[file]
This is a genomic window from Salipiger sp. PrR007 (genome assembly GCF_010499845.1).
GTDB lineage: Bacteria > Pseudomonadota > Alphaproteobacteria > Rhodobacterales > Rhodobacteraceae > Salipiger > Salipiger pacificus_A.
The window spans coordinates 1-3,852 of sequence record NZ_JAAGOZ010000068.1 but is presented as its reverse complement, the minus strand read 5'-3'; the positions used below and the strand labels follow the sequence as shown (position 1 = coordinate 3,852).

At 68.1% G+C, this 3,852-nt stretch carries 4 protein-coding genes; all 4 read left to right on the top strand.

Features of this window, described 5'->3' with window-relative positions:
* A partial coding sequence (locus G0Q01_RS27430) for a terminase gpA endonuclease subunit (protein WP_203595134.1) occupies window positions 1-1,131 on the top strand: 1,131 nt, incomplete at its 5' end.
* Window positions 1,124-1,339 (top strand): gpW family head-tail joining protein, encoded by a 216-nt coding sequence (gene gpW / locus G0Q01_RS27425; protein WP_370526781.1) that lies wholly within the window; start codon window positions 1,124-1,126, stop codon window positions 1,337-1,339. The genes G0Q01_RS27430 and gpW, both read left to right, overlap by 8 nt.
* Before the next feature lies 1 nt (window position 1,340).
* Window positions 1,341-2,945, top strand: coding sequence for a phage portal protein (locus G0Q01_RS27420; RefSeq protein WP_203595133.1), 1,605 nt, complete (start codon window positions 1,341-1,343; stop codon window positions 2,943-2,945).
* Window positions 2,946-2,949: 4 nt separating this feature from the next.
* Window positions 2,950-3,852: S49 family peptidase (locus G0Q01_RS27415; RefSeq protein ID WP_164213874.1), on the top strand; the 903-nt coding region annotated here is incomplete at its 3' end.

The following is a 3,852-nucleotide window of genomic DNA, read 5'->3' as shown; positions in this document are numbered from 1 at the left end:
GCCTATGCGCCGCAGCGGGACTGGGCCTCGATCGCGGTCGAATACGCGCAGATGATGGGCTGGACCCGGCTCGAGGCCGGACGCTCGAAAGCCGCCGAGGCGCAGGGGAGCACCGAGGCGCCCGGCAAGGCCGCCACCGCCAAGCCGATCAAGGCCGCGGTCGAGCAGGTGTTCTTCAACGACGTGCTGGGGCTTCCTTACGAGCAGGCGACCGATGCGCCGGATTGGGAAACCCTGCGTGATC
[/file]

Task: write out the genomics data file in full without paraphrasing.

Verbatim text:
This is a genomic window from Salipiger sp. PrR007 (genome assembly GCF_010499845.1).
GTDB lineage: Bacteria > Pseudomonadota > Alphaproteobacteria > Rhodobacterales > Rhodobacteraceae > Salipiger > Salipiger pacificus_A.
The window spans coordinates 1-3,852 of sequence record NZ_JAAGOZ010000068.1 but is presented as its reverse complement, the minus strand read 5'-3'; the positions used below and the strand labels follow the sequence as shown (position 1 = coordinate 3,852).

At 68.1% G+C, this 3,852-nt stretch carries 4 protein-coding genes; all 4 read left to right on the top strand.

Features of this window, described 5'->3' with window-relative positions:
* A partial coding sequence (locus G0Q01_RS27430) for a terminase gpA endonuclease subunit (protein WP_203595134.1) occupies window positions 1-1,131 on the top strand: 1,131 nt, incomplete at its 5' end.
* Window positions 1,124-1,339 (top strand): gpW family head-tail joining protein, encoded by a 216-nt coding sequence (gene gpW / locus G0Q01_RS27425; protein WP_370526781.1) that lies wholly within the window; start codon window positions 1,124-1,126, stop codon window positions 1,337-1,339. The genes G0Q01_RS27430 and gpW, both read left to right, overlap by 8 nt.
* Before the next feature lies 1 nt (window position 1,340).
* Window positions 1,341-2,945, top strand: coding sequence for a phage portal protein (locus G0Q01_RS27420; RefSeq protein WP_203595133.1), 1,605 nt, complete (start codon window positions 1,341-1,343; stop codon window positions 2,943-2,945).
* Window positions 2,946-2,949: 4 nt separating this feature from the next.
* Window positions 2,950-3,852: S49 family peptidase (locus G0Q01_RS27415; RefSeq protein ID WP_164213874.1), on the top strand; the 903-nt coding region annotated here is incomplete at its 3' end.

The following is a 3,852-nucleotide window of genomic DNA, read 5'->3' as shown; positions in this document are numbered from 1 at the left end:
GCCTATGCGCCGCAGCGGGACTGGGCCTCGATCGCGGTCGAATACGCGCAGATGATGGGCTGGACCCGGCTCGAGGCCGGACGCTCGAAAGCCGCCGAGGCGCAGGGGAGCACCGAGGCGCCCGGCAAGGCCGCCACCGCCAAGCCGATCAAGGCCGCGGTCGAGCAGGTGTTCTTCAACGACGTGCTGGGGCTTCCTTACGAGCAGGCGACCGATGCGCCGGATTGGGAAACCCTGCGTGATC